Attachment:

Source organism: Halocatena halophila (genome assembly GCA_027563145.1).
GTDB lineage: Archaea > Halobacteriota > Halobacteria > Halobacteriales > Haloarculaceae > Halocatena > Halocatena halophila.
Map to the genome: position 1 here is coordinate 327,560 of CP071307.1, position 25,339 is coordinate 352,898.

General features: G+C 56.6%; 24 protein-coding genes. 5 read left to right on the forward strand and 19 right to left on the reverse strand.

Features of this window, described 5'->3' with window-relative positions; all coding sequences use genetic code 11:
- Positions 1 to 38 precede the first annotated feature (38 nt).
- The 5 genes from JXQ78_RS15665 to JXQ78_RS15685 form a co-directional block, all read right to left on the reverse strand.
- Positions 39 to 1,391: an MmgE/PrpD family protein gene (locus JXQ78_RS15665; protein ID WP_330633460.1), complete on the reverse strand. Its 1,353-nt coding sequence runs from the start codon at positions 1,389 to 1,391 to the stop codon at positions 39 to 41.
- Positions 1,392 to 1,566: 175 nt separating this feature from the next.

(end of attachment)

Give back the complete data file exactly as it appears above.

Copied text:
Source organism: Halocatena halophila (genome assembly GCA_027563145.1).
GTDB lineage: Archaea > Halobacteriota > Halobacteria > Halobacteriales > Haloarculaceae > Halocatena > Halocatena halophila.
Map to the genome: position 1 here is coordinate 327,560 of CP071307.1, position 25,339 is coordinate 352,898.

General features: G+C 56.6%; 24 protein-coding genes. 5 read left to right on the forward strand and 19 right to left on the reverse strand.

Features of this window, described 5'->3' with window-relative positions; all coding sequences use genetic code 11:
- Positions 1 to 38 precede the first annotated feature (38 nt).
- The 5 genes from JXQ78_RS15665 to JXQ78_RS15685 form a co-directional block, all read right to left on the reverse strand.
- Positions 39 to 1,391: an MmgE/PrpD family protein gene (locus JXQ78_RS15665; protein ID WP_330633460.1), complete on the reverse strand. Its 1,353-nt coding sequence runs from the start codon at positions 1,389 to 1,391 to the stop codon at positions 39 to 41.
- Positions 1,392 to 1,566: 175 nt separating this feature from the next.